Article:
Mobile Site ›

Interpretive Handbook

‹ Back to index | Back to list | More information

Test 60346 :
Cytochrome P450 1A2 Genotype, Saliva

Clinical Information Discusses physiology, pathophysiology, and general clinical aspects, as they relate to a laboratory test

Primary metabolism of many drugs is performed by cytochrome P450 (CYP), a group of oxidative/dealkylating enzymes localized in the microsomes of many tissues including the intestines and liver. One of these CYP enzymes, CYP1A2, is wholly or partially responsible for the hydroxylation or dealkylation of many commonly prescribed drugs (see below). The current clinical application of this test is focused on the impact of allelic variation on antidepressant and antipsychotic metabolism.  

 

CYP1A2-mediated drug metabolism is highly variable. CYP1A2*1A is the wild type or normal allele. Some individuals have altered CYP1A2 gene sequences that result in synthesis defective enzyme. These individuals metabolize CYP1A2 substrates poorly. Changes in the promoter impacting gene induction of the CYP1A2 gene has been observed, which results in either an increase or decrease of overall metabolic activity. Dosing of drugs that are metabolized through CYP1A2 may require adjustment based on the individual patient's genotype. Patients who are poor metabolizers may require lower than usual doses to achieve optimal response. Patients who are ultrarapid metabolizers may benefit from increased doses. Patients with either ultrarapid or poor metabolism also may benefit by conversion to other comparable drugs that are not primarily metabolized by CYP1A2.  

 

A number of specific polymorphisms have been found in the CYP1A2 gene that results in enzymatic deficiencies. The frequency of these polymorphisms varies within the major ethnic groups.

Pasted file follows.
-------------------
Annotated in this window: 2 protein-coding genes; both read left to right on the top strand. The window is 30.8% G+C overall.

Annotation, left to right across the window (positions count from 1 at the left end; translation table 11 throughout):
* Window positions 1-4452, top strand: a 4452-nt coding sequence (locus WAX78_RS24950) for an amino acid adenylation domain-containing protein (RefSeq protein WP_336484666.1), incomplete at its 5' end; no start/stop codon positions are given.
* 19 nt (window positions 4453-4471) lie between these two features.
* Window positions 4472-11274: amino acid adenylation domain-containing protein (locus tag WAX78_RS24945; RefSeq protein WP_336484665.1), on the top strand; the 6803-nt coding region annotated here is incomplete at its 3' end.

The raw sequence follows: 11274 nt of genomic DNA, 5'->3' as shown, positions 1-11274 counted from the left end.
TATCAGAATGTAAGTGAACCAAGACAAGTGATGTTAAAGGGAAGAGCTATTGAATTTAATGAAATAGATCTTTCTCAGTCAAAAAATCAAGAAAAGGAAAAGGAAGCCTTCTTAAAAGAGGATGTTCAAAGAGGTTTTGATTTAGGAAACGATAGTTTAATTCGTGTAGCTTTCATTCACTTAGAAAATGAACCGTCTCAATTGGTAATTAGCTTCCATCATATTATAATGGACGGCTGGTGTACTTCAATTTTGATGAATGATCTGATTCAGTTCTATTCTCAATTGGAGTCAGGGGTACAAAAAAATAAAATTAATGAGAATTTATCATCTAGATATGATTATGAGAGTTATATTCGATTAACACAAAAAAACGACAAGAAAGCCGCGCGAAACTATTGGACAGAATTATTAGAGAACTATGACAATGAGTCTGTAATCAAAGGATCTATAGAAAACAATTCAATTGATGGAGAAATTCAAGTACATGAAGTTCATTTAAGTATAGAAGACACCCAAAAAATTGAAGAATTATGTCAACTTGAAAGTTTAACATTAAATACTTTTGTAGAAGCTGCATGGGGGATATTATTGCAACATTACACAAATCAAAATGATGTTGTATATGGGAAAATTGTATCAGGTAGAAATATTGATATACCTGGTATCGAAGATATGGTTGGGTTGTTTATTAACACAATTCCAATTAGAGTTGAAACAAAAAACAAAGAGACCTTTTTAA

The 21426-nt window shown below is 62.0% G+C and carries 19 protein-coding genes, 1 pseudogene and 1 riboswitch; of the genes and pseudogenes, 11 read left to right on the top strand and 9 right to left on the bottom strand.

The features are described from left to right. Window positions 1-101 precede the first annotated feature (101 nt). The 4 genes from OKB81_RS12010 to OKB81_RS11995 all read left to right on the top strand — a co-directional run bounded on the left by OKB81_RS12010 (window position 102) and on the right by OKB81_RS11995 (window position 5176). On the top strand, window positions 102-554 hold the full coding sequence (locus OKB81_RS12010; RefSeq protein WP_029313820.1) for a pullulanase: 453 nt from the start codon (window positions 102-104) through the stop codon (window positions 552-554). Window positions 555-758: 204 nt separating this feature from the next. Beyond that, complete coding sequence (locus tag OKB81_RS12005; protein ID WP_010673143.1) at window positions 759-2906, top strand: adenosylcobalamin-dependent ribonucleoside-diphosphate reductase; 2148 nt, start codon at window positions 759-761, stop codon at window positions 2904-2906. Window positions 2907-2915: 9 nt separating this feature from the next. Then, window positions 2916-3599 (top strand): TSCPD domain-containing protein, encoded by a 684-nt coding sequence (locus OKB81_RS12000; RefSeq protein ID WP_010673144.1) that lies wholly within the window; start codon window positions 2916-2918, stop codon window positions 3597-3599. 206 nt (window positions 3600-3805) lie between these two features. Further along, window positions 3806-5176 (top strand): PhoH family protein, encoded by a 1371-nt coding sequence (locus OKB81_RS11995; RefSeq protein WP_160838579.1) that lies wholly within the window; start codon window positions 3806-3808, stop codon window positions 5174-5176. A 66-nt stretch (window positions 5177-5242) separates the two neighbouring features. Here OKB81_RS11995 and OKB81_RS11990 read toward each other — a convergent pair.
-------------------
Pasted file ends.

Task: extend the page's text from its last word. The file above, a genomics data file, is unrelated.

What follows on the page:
All of the identified polymorphisms associated with CYP1A2 are autosomal recessive. Consequently, only individuals who are homozygous or compound heterozygous for these polymorphisms are poor metabolizers. Individuals who are heterozygous, with 1 normal gene and 1 defective polymorphic gene, will have metabolism intermediate between the extensive (normal) and poor metabolizers.

 

The following information outlines the relationship between the polymorphisms detected in this assay and the effect on the activity of the enzyme produced by that allele:

 

Nucleotide

Change

Effect on

Enzyme Metabolism*

 -3860G->A

Lower inducibility in Asians but increased inducibility in Northern Europeans

-2467T->del T

Increased inducibility

-729C->T

Decreased activity and decreased inducibility

-163C->A

Increased inducibility

125C->G

Greatly reduced activity

558C->A

Greatly reduced activity

2116G->A

Decreased activity

2385G->A

Decreased activity

2473G->A

Greatly reduced activity

2499A->T

Decreased activity

3497G->A

Decreased activity

3533G->A

No activity

5090C->T

Greatly reduced activity

5166G->A

Decreased activity

*Effect of a specific polymorphism on the activity of the CYP1A2 enzyme can only be estimated since the literature does not provide precise data.